IMPOSSIBLE AND HYPER-REAL ELEMENTS OF ARCHITECTURE
AUTHOR: CARL LOSTRITTO
“The book is written for the reader who wants to make and theorize at the same time. In that spirit, the guest contributors and Lostritto aim to provoke and demystify at the same time."
Impossible and Hyper-Real Elements of Architecture addresses how and why architects, artists and designers manipulate reality. Front and center in this discourse is the role of rendering. Most often, to render is to engage a thick software interface, to accept a photographic framework of variables and effects, and to assume an unquestioned posture of articulating material, mass, and color. But like drawing, rendering is an interdisciplinary, algorithmic, historically rooted cultural practice as much as it is a digital vocation. Its digitality is itself rich with conflict and contradiction. For example, rendering consumes and produces digital images. Likewise, rendering requires mastery of the digital to subvert digital aesthetics.
The element is the other essential ingredient in this discourse. Elements exist behind the scenes of digital render and as subjects of those same scenes. Elements are essential in the construction of reality but can also essentially disrupt a conception of reality. The nature of elements invites a convergent conversation between matters of topology, technology, and theory. The elements in this book are labeled “impossible” because they avoid a fixed relationship to a singular built reality. Digital bonsai trees, pixels, video game levels, grids, and dioramas extend like skewers through multiple media and formats.
Through work that looks very real and can’t possibly exist, representation becomes the territory of speculation, ambiguity, and curiosity. In the same ways that drawing can describe something and can be something, a paradigm for digital representation that cycles back on itself to become that which it represents is exposed from multiple angles. Materiality and craft, concepts often seen as oppositional to digital culture, are reinvigorated with respect to contemporary technologies. Historical review of grids, gaming culture and pixels offer surprising insights on how we interact with—as well as how we might shape—software and digital media today. Throughout the book, exercises serve two functions. They offer the reader an opportunity to apply the concepts in this book to their own work in self-directed experimentation. These exercises are also discursive. They articulate a middle ground between practice and theory. They raise questions with specific, but open-ended prompts.
The internet is awash in how-to videos and tutorials about digital rendering. Critical discourse that asks, “why?” (and “why not?”) is mostly absent. Architectural discourse, on the other hand, tends to ignore rendering. It’s associated with something that we deliver to clients in professional settings. Relatedly, the “post-digital” implicitly suggests that digital methods can’t possibly be interesting or challenging to the world of architecture today. In the same way that Computational Drawing aimed to take a familiar representational subject: the drawing, and through computational customization, misuse, hacking and tool-making provoke new ideas and theories about the media of design, this book aims to champion and disrupt digital rendering.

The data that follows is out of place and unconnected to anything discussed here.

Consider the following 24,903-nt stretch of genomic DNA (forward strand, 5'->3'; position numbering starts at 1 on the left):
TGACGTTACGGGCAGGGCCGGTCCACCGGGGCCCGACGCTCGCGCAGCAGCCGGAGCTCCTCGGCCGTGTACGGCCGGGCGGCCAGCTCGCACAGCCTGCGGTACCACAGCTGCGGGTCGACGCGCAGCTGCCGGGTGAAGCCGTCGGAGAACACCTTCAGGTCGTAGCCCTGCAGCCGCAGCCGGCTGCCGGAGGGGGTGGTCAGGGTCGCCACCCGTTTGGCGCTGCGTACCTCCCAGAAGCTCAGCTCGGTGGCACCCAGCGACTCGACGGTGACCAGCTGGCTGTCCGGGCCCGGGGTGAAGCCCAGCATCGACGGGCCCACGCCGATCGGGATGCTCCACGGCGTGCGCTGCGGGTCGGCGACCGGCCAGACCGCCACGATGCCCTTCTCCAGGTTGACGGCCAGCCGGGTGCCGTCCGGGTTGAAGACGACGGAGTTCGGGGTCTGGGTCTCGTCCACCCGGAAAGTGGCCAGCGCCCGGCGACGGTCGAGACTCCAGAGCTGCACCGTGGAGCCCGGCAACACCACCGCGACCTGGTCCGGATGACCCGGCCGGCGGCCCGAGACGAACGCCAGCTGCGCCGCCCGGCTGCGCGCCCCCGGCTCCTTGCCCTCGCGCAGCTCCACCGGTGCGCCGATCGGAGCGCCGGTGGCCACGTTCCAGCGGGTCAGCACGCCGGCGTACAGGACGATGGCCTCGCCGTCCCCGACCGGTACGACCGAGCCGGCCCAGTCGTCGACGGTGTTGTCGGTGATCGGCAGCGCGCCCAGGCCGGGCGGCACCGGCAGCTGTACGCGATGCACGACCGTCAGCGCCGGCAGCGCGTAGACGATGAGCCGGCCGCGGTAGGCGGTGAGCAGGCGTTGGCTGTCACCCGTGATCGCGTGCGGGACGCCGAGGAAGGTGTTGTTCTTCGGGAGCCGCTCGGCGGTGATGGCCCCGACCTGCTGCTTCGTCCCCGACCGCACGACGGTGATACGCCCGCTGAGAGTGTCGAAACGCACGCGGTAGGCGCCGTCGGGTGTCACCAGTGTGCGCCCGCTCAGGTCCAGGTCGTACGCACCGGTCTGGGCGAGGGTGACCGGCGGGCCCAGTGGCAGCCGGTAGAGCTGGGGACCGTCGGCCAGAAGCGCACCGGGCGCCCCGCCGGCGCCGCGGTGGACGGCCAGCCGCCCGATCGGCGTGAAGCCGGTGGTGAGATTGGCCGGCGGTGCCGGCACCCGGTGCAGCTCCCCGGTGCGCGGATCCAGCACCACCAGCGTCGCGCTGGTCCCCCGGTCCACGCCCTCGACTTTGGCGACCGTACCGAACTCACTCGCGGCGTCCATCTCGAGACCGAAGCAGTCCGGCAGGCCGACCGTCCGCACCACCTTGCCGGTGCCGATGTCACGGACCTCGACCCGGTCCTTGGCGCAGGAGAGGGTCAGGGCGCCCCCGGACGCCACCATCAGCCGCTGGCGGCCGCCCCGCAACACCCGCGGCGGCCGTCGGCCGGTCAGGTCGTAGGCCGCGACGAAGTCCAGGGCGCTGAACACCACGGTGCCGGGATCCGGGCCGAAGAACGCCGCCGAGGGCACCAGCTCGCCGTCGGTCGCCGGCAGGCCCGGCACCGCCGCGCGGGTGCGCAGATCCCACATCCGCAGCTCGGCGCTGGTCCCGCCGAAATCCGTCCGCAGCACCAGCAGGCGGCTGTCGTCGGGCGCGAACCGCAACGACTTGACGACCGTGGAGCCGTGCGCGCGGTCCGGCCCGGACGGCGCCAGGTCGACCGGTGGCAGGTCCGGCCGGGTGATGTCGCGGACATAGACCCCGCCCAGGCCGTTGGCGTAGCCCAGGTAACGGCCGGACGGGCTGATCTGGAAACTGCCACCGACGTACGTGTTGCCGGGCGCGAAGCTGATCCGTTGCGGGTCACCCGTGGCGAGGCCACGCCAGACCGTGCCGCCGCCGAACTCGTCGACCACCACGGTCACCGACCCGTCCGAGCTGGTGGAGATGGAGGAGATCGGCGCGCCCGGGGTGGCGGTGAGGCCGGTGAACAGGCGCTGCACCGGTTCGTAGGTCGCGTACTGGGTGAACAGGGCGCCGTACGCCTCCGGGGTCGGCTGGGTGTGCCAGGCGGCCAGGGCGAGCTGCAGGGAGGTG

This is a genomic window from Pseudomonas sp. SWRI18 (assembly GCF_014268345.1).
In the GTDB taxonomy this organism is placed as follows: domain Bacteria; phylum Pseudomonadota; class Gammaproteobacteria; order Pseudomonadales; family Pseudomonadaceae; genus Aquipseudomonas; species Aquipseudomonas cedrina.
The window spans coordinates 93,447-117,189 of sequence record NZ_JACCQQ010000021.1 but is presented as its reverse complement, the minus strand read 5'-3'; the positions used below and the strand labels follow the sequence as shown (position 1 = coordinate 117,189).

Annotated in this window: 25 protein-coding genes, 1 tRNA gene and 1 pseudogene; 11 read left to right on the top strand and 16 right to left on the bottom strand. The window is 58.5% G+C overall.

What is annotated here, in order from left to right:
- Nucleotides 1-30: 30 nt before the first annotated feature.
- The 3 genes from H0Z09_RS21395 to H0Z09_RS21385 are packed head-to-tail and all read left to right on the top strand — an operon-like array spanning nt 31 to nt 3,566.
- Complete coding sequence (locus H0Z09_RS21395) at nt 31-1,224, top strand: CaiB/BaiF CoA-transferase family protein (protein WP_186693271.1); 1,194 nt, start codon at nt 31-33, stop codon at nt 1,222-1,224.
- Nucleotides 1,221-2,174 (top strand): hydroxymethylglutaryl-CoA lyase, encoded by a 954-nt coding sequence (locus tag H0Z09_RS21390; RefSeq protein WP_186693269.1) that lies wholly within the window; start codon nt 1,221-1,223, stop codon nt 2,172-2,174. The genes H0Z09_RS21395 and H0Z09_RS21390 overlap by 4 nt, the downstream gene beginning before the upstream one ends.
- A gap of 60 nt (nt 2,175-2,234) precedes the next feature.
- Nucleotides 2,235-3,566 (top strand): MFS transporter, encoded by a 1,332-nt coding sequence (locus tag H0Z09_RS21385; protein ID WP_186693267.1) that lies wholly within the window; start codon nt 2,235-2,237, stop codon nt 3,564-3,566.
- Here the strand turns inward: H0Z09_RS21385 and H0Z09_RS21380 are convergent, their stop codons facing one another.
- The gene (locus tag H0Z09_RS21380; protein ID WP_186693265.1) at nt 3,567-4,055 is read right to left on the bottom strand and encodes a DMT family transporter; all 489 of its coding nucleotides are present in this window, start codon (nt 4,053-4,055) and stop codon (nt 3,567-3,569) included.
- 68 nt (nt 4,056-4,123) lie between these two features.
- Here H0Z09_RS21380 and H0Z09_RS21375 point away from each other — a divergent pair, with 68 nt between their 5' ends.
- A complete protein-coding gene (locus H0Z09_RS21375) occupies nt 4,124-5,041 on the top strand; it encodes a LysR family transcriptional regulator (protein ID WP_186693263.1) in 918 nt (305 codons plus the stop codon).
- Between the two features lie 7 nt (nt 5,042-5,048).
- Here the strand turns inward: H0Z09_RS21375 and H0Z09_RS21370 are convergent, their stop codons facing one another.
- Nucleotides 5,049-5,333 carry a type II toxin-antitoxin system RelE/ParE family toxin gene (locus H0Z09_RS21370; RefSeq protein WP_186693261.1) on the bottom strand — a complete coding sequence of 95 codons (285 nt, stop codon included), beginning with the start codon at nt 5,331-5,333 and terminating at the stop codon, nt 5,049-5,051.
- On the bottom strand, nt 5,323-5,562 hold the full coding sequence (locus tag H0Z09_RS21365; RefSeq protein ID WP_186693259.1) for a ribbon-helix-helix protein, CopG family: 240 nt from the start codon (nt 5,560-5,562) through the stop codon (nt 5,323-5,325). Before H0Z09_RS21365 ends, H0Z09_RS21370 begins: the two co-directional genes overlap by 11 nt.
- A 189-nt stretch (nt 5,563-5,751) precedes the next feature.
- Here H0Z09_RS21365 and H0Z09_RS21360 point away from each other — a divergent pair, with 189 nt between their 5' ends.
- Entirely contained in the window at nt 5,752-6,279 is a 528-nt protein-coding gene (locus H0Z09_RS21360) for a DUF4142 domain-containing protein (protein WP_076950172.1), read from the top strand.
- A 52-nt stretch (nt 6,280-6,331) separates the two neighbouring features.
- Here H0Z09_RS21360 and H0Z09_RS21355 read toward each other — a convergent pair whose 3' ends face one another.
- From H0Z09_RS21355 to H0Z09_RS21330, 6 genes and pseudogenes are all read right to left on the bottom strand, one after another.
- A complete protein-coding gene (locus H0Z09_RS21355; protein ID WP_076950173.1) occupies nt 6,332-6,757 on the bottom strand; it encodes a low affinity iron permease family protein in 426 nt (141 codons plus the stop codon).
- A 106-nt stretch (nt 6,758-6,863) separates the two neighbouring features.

This book is written for the reader who wants to make and theorize at the same time. In that spirit, the theoretical desks provoke and demystify at the same time. The book is written from the perspective of practice—by creators who want to influence and enable others to create—but what’s offered is something different than tutorials. The stage for discourse with a series of elements that have a slippery way of existing in new or varied forms of reality. Because these elements are intertwined with (and sometimes created wholly through) the representational media that convey them, the act of unpacking, explaining, and sharing these elements is itself a project. Methods are exposed including (and especially) those that are strange, weird, messy, extravagant, and obscene. The authors posit that representation is speculative, and that speculation is more than a matter of what to build, but how we see and affect the world.
“Ubiquitous, vintage, and natural materials, forms, and objects including bonsai trees, video game levels, and dioramas are made strange and uncanny as they are reconsidered impossible elements of architecture. ”
“The Philosophy and know-how of the anonymous builders presents the largest untapped source of architectural inspiration for industrial man. The wisdom to bee derived goes beyond economic and esthetic considerations.”
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